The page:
Cycle of poverty has family of 7 living inside SUV in suburban Denver

Posted at 10:43 AM, Apr 13, 2018
and last updated 2018-04-13 20:55:19-04

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DENVER -- A regular day for a family of seven in suburban Denver starts before sun-up. Mom tries at first gently, then more firmly, to urge her six children awake.

"Time to get ready," Charice, who asked Denver7 not use her full name in order to protect her privacy, tells her children. 

You might hear birds chirping outside and the groan of a 10-year-old who does not want to wake up. The difference is, these children did not wake up in warm beds. They have to put clothes and shoes on before they can even go to use the bathroom.

That is because all seven family members are living, with all the belongings they can carry, in a car.

"Your shoes and socks are right here," Charice said to one of the children, "come on, come potty."

As she walks the children in the first of two trips into a big-box store in the suburbs, they navigate a frozen layer of fresh, spring snow.

"I love you, too. I know it's cold," she said to the youngest.

Charice has been living out of her car with her six children for the better part of six months.

There is no bathroom, no shower or washing machine, no stove or refrigerator and no family or friends willing to take them in.

She knows where to park at night so her children can do homework or sleep, with as much privacy as a big-box store parking lot can provide.

It is hard to imagine seven people — children ages 5 to 15 and their mom — crammed into a space they share with piles of laundry and personal belongings packed to the ceiling.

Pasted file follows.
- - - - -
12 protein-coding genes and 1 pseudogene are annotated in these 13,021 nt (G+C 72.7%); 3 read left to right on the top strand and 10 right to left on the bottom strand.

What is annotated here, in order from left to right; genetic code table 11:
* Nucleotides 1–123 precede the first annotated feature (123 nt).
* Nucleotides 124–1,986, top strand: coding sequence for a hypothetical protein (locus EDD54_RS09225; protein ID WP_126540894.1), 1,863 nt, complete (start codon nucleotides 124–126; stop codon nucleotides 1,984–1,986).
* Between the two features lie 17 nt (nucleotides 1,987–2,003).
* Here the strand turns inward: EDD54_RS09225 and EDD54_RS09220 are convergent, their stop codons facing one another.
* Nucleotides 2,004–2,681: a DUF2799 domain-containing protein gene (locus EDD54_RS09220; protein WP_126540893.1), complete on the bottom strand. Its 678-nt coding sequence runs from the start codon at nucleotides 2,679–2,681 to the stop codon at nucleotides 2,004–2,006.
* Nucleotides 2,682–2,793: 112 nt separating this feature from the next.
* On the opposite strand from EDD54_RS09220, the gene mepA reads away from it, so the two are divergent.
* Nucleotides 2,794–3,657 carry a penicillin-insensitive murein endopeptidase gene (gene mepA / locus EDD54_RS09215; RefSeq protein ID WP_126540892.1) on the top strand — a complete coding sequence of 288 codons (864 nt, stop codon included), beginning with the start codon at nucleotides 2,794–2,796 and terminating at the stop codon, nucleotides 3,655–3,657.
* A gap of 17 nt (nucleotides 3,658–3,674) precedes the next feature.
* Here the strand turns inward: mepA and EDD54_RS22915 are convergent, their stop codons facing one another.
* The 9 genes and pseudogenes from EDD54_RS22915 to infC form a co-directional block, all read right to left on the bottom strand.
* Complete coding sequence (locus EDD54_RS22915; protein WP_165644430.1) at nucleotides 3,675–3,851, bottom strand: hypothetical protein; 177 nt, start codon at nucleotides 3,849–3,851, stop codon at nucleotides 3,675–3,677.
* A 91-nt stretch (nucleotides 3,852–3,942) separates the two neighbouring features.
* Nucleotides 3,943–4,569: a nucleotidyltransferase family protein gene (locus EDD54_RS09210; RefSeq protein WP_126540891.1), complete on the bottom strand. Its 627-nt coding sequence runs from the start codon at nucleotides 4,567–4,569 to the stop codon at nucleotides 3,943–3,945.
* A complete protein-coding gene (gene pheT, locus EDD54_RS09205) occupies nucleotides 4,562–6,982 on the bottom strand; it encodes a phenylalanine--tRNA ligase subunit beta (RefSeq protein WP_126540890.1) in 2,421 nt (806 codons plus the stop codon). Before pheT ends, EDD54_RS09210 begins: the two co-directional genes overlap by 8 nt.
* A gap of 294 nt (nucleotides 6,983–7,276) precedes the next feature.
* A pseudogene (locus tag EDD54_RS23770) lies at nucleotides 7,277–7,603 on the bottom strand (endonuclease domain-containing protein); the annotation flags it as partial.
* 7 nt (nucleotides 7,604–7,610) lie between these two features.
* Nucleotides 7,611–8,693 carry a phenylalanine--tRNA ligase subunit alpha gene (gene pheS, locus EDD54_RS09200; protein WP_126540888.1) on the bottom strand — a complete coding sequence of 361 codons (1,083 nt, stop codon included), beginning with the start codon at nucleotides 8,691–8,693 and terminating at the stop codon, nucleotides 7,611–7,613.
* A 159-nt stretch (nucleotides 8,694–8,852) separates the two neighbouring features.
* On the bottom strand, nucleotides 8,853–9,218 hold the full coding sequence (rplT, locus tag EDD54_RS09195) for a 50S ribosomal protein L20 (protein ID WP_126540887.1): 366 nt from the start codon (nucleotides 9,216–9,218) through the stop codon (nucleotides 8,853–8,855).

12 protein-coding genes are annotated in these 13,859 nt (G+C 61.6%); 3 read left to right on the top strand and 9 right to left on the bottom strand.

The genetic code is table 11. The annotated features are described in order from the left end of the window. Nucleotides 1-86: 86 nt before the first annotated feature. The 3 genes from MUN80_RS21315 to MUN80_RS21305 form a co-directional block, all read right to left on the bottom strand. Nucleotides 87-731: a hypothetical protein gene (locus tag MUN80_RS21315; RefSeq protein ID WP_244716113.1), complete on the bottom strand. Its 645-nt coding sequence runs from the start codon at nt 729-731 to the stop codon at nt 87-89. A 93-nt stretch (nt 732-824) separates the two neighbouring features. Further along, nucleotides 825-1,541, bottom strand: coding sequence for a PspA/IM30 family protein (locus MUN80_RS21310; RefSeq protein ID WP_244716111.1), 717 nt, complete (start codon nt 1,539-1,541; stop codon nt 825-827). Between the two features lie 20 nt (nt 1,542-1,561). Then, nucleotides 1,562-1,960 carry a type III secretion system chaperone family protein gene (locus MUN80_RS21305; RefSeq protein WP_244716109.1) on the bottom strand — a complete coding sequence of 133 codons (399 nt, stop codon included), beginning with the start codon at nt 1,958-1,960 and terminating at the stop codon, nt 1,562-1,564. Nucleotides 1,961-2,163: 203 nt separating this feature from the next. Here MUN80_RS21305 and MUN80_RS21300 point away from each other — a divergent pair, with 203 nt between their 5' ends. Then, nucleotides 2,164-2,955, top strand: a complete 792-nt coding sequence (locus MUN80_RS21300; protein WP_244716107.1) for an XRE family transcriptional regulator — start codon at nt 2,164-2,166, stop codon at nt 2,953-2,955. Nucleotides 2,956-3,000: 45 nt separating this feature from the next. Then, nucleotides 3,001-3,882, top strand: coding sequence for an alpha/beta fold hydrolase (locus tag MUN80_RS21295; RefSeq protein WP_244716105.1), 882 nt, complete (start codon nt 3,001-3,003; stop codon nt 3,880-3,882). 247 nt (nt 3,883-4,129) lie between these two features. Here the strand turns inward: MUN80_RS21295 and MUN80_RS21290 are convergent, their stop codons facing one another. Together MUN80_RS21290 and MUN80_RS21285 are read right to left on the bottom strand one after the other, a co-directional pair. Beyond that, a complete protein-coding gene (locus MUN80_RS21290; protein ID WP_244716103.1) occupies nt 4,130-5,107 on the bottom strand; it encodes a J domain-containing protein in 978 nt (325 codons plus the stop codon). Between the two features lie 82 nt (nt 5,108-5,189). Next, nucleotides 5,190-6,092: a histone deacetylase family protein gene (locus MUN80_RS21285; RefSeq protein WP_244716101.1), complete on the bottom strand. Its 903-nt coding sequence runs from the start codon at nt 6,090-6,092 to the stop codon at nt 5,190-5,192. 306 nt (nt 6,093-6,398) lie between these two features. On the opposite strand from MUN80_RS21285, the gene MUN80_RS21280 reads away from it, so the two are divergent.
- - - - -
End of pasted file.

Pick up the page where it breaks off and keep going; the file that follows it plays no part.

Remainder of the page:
She agreed to share her story with Denver7's Theresa Marchetta to shine a spotlight on how easily a family can end up in the same situation and how hard it is to get out of it.

"I sit on the roof (of the car) and try to move stuff around to make more room in here," she said.

To get to her new job on time, she has to shuttle five children to three different schools. The whole process takes about 90 minutes.

She often has to drop the children off at school early in the same neighborhood they once lived in.

"We had a five-bedroom house, a big back yard, a tramp for the kids to play on," Charice said. 

She said while she was at home raising her children, she did not realize their father had a drug addiction that ultimately lead to the loss of his job, business and incarceration.

Surviving without a home has been hard enough, but she said it is the constant judgment of others that can be the most painful.

"I get looks of disgust all the time. They'll just drive by me, shaking their heads."  

Charice said even the agencies she goes to for help sometimes make assumptions about why she is homeless.

"I don't do drugs. I don't smoke. I don't do anything. But I'm constantly judged," she said. 

Family Tree is a nonprofit that has helped thousands of families over the last 40 years. They are hoping to help Charice, but they know it will not happen overnight.

"We can house people within five to six months," said Carrie Zwanzig, Family Tree Director of Communications.

Zwanzig said during that time, they assign case workers to help navigate the various requirements for assistance and try to be sure no one slips through the cracks.

"We expect people to show up despite all these things working against them. It's unrealistic. It's unfair," said Erika Righter, a former social worker.

Righter now owns and operates Hope Tank in Denver, a store where the gifts you buy give back to local charities. 

"You have to separate your own judgment or bias from your giving," Righter said. "If you're somebody who says, 'I'll give a sandwich but I won't give them cash,' you're making a judgment about something you don't know about. You're saying you don't trust them to make the right decision."

Righter has seen first-hand how impossible checklists, timelines, paperwork and appointments defeat those who need help most.  

"It's basically a fulltime job to get access. This is just one example of what thousands of people in Denver are experiencing," Righter said.

Charice has a fulltime job, but her schedule prevents her from making appointments to find daycare for her youngest son. 

Come summer when school is out, she has no idea what she will do.

"Every time I make a step forward it's like ten steps back," Charice said.

If you'd like to help Charice and her family, you can do so by donating to Hope Tank here.